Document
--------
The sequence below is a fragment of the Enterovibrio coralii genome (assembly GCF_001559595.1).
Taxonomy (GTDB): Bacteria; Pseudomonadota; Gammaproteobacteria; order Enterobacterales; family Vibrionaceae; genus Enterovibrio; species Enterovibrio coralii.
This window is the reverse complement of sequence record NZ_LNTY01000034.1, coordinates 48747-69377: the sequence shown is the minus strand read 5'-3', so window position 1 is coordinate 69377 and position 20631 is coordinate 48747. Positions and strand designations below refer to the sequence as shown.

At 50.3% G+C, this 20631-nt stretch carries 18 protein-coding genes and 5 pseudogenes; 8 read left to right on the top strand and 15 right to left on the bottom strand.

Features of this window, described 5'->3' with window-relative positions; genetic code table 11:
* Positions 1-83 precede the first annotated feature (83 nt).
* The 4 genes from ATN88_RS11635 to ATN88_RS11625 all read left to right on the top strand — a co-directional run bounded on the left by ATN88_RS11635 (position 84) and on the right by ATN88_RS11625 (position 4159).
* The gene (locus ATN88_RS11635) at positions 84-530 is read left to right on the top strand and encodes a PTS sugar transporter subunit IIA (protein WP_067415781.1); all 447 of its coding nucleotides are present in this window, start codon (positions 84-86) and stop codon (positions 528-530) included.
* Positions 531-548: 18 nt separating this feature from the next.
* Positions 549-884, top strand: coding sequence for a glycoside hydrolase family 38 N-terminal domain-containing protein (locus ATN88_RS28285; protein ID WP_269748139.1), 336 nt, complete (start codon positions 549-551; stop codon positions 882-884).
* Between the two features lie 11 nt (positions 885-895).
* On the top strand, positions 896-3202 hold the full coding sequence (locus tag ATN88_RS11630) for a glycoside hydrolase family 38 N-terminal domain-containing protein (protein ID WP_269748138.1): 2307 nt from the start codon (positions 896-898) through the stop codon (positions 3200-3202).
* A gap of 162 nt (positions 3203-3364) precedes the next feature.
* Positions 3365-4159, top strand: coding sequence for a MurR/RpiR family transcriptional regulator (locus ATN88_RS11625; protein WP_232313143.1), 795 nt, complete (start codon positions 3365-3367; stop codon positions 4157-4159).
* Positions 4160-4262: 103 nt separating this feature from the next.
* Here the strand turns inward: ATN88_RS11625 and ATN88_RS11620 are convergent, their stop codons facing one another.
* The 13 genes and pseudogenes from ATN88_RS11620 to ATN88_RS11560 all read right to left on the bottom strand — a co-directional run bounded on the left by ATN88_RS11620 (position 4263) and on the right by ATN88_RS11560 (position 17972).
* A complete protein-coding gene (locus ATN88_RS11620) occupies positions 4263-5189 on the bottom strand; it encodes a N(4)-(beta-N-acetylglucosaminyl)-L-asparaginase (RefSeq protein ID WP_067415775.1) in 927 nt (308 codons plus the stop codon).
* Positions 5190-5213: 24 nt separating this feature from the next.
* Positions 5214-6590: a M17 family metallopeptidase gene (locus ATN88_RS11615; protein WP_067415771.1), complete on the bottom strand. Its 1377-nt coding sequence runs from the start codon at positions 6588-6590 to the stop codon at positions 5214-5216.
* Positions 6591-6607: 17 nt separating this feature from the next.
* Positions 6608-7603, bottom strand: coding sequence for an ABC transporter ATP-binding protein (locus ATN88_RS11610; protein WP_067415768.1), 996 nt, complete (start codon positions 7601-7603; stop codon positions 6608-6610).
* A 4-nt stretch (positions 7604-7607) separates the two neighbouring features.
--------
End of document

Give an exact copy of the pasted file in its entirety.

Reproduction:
The sequence below is a fragment of the Enterovibrio coralii genome (assembly GCF_001559595.1).
Taxonomy (GTDB): Bacteria; Pseudomonadota; Gammaproteobacteria; order Enterobacterales; family Vibrionaceae; genus Enterovibrio; species Enterovibrio coralii.
This window is the reverse complement of sequence record NZ_LNTY01000034.1, coordinates 48747-69377: the sequence shown is the minus strand read 5'-3', so window position 1 is coordinate 69377 and position 20631 is coordinate 48747. Positions and strand designations below refer to the sequence as shown.

At 50.3% G+C, this 20631-nt stretch carries 18 protein-coding genes and 5 pseudogenes; 8 read left to right on the top strand and 15 right to left on the bottom strand.

Features of this window, described 5'->3' with window-relative positions; genetic code table 11:
* Positions 1-83 precede the first annotated feature (83 nt).
* The 4 genes from ATN88_RS11635 to ATN88_RS11625 all read left to right on the top strand — a co-directional run bounded on the left by ATN88_RS11635 (position 84) and on the right by ATN88_RS11625 (position 4159).
* The gene (locus ATN88_RS11635) at positions 84-530 is read left to right on the top strand and encodes a PTS sugar transporter subunit IIA (protein WP_067415781.1); all 447 of its coding nucleotides are present in this window, start codon (positions 84-86) and stop codon (positions 528-530) included.
* Positions 531-548: 18 nt separating this feature from the next.
* Positions 549-884, top strand: coding sequence for a glycoside hydrolase family 38 N-terminal domain-containing protein (locus ATN88_RS28285; protein ID WP_269748139.1), 336 nt, complete (start codon positions 549-551; stop codon positions 882-884).
* Between the two features lie 11 nt (positions 885-895).
* On the top strand, positions 896-3202 hold the full coding sequence (locus tag ATN88_RS11630) for a glycoside hydrolase family 38 N-terminal domain-containing protein (protein ID WP_269748138.1): 2307 nt from the start codon (positions 896-898) through the stop codon (positions 3200-3202).
* A gap of 162 nt (positions 3203-3364) precedes the next feature.
* Positions 3365-4159, top strand: coding sequence for a MurR/RpiR family transcriptional regulator (locus ATN88_RS11625; protein WP_232313143.1), 795 nt, complete (start codon positions 3365-3367; stop codon positions 4157-4159).
* Positions 4160-4262: 103 nt separating this feature from the next.
* Here the strand turns inward: ATN88_RS11625 and ATN88_RS11620 are convergent, their stop codons facing one another.
* The 13 genes and pseudogenes from ATN88_RS11620 to ATN88_RS11560 all read right to left on the bottom strand — a co-directional run bounded on the left by ATN88_RS11620 (position 4263) and on the right by ATN88_RS11560 (position 17972).
* A complete protein-coding gene (locus ATN88_RS11620) occupies positions 4263-5189 on the bottom strand; it encodes a N(4)-(beta-N-acetylglucosaminyl)-L-asparaginase (RefSeq protein ID WP_067415775.1) in 927 nt (308 codons plus the stop codon).
* Positions 5190-5213: 24 nt separating this feature from the next.
* Positions 5214-6590: a M17 family metallopeptidase gene (locus ATN88_RS11615; protein WP_067415771.1), complete on the bottom strand. Its 1377-nt coding sequence runs from the start codon at positions 6588-6590 to the stop codon at positions 5214-5216.
* Positions 6591-6607: 17 nt separating this feature from the next.
* Positions 6608-7603, bottom strand: coding sequence for an ABC transporter ATP-binding protein (locus ATN88_RS11610; protein WP_067415768.1), 996 nt, complete (start codon positions 7601-7603; stop codon positions 6608-6610).
* A 4-nt stretch (positions 7604-7607) separates the two neighbouring features.